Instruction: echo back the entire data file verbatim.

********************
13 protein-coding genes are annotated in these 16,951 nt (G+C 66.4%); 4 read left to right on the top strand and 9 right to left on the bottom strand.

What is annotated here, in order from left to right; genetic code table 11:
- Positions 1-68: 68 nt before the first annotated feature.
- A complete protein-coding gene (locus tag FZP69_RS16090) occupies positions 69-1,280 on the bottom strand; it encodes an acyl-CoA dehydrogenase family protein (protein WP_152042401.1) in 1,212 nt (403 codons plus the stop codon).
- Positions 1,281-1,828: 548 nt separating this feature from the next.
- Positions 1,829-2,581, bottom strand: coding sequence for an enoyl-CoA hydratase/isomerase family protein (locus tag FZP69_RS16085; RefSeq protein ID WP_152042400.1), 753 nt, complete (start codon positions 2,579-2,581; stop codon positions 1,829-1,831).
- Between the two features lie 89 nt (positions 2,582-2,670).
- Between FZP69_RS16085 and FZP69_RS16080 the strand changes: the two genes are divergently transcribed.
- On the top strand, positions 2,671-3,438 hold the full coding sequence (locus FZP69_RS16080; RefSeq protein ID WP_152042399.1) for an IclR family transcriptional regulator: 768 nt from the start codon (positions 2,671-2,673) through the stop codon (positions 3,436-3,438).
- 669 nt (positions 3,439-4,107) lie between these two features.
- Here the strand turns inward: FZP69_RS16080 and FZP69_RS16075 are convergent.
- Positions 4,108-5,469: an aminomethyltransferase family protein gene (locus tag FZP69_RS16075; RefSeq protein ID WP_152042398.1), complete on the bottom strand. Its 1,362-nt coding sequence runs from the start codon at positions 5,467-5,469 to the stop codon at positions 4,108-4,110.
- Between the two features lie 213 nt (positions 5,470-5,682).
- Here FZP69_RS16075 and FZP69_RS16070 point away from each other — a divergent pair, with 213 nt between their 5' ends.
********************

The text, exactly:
13 protein-coding genes are annotated in these 16,951 nt (G+C 66.4%); 4 read left to right on the top strand and 9 right to left on the bottom strand.

What is annotated here, in order from left to right; genetic code table 11:
- Positions 1-68: 68 nt before the first annotated feature.
- A complete protein-coding gene (locus tag FZP69_RS16090) occupies positions 69-1,280 on the bottom strand; it encodes an acyl-CoA dehydrogenase family protein (protein WP_152042401.1) in 1,212 nt (403 codons plus the stop codon).
- Positions 1,281-1,828: 548 nt separating this feature from the next.
- Positions 1,829-2,581, bottom strand: coding sequence for an enoyl-CoA hydratase/isomerase family protein (locus tag FZP69_RS16085; RefSeq protein ID WP_152042400.1), 753 nt, complete (start codon positions 2,579-2,581; stop codon positions 1,829-1,831).
- Between the two features lie 89 nt (positions 2,582-2,670).
- Between FZP69_RS16085 and FZP69_RS16080 the strand changes: the two genes are divergently transcribed.
- On the top strand, positions 2,671-3,438 hold the full coding sequence (locus FZP69_RS16080; RefSeq protein ID WP_152042399.1) for an IclR family transcriptional regulator: 768 nt from the start codon (positions 2,671-2,673) through the stop codon (positions 3,436-3,438).
- 669 nt (positions 3,439-4,107) lie between these two features.
- Here the strand turns inward: FZP69_RS16080 and FZP69_RS16075 are convergent.
- Positions 4,108-5,469: an aminomethyltransferase family protein gene (locus tag FZP69_RS16075; RefSeq protein ID WP_152042398.1), complete on the bottom strand. Its 1,362-nt coding sequence runs from the start codon at positions 5,467-5,469 to the stop codon at positions 4,108-4,110.
- Between the two features lie 213 nt (positions 5,470-5,682).
- Here FZP69_RS16075 and FZP69_RS16070 point away from each other — a divergent pair, with 213 nt between their 5' ends.